Canada’s C$40 billion ($30 billion) inaugural natural gas export project on the west coast has remained on schedule despite the global Covid-19 outbreak, project managers said in an update.
The executives overseeing the Royal Dutch Shell plc-led LNG Canada project said the British Columbia (BC) construction labor force of more than 2,000 had so far remained sealed against the pandemic. Crews of 1,200 building the liquefied natural gas (LNG) export terminal’s supply pipeline, Coastal GasLink (CGL), had also to date evaded the pandemic.
The CGL route, across 670 kilometers (400 miles) of BC woods and mountains, is remote from urban centers; BC had recorded 73 Covid-19 cases as of last weekend.
At the terminal’s more exposed Kitimat seaport site on the Pacific coast, construction managers Vince Kenny at LNG Canada and Berni Molz at contractor JGC Fluor described disease prevention precautions in a progress report.
“While we monitor the situation closely, our core construction activities remain on track,” they said. “We have launched specific hygiene campaigns across the project. These include information about effective hand washing practices and cough etiquette, and good workplace practices including the frequent cleaning of common touch points such as doorknobs, handles and tabletops.”
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Travel rules were adopted early to prevent arrival of the virus from abroad, carried either by project personnel or on board freighters delivering imported LNG plant hardware and construction supplies, according to the report.
“For the past month, LNG Canada has restricted travel for staff and contractors between impacted countries and regions — including but not restricted to China, South Korea, and Italy — and the project site in Kitimat,” the project managers said.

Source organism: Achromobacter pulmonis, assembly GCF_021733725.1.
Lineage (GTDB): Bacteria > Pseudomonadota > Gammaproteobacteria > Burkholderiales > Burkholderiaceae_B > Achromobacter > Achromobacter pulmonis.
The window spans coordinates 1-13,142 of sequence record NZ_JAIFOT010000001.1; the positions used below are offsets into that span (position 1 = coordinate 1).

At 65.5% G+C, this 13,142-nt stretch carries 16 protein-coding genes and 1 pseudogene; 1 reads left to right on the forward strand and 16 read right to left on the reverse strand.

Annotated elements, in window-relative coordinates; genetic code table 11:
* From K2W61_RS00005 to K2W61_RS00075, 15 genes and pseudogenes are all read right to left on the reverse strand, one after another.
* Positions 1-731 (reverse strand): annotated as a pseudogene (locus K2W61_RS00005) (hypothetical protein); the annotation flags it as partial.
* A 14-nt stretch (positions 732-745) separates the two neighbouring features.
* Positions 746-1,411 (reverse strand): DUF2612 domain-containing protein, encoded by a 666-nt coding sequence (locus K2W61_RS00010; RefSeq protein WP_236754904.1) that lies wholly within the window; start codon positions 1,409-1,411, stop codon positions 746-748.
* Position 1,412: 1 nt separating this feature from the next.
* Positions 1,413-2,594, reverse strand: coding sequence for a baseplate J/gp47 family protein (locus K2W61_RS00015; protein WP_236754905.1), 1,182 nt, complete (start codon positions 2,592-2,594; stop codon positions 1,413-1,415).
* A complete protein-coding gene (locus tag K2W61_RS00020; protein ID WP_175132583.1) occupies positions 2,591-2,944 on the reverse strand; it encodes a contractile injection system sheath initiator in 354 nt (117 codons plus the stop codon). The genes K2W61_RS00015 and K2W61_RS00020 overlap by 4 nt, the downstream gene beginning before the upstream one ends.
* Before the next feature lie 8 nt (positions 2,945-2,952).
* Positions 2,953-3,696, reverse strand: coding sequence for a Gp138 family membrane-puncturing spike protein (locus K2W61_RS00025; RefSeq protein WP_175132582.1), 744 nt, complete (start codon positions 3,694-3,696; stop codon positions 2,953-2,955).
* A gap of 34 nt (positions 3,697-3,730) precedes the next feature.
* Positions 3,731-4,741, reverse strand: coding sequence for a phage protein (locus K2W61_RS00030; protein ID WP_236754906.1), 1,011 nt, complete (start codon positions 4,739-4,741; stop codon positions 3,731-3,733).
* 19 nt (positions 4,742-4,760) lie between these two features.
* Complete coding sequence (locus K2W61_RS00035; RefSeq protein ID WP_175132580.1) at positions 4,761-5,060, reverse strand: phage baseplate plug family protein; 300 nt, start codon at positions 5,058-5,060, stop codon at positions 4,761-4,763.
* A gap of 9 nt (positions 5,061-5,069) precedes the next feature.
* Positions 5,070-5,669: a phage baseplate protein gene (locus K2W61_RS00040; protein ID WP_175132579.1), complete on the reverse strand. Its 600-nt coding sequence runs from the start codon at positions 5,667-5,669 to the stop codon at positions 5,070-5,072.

Foreign sailors remain on their ships while at the northern BC port, and crew changes are prohibited. The only exceptions allowed are for medical or humanitarian emergencies.
The project’s other interest owners Mitsubishi Corp., PetroChina Co. and Korea Gas Corp. also resisted economic pessimism that the pandemic and the oil price war between Russia and the Organization of the Petroleum Exporting Countries would hurt the long-term prospects for the project.
“While record new supply is coming in, two successive mild winters and the coronavirus situation have depressed prices today,” said LNG Canada CEO Peter Zebedee in a project update. “However, the LNG market equilibrium is expected to return, driven by a combination of continued demand for cleaner energy and reduction in new supply coming onstream until the mid-2020s.”
Zebedee cited Shell’s recent annual global LNG forecast, which predicted demand would double to 700 million metric tons/year (91 Bcf/d) by 2040, with the project’s target Asian markets dominating the growth.
Neither the coronavirus nor prolonged native rights and environmental protests before the pandemic have eroded acceptance of the LNG export project among BC residents, according to a new poll by Vancouver-based Research Co.
The survey recorded two-to-one support, with 61% in favor of the northern development outnumbering 30% against. The poll also showed LNG Canada is supported by majorities of voters for all three BC political parties: the New Democratic Party government and the Greens and Liberals on the opposition side of the provincial legislature.
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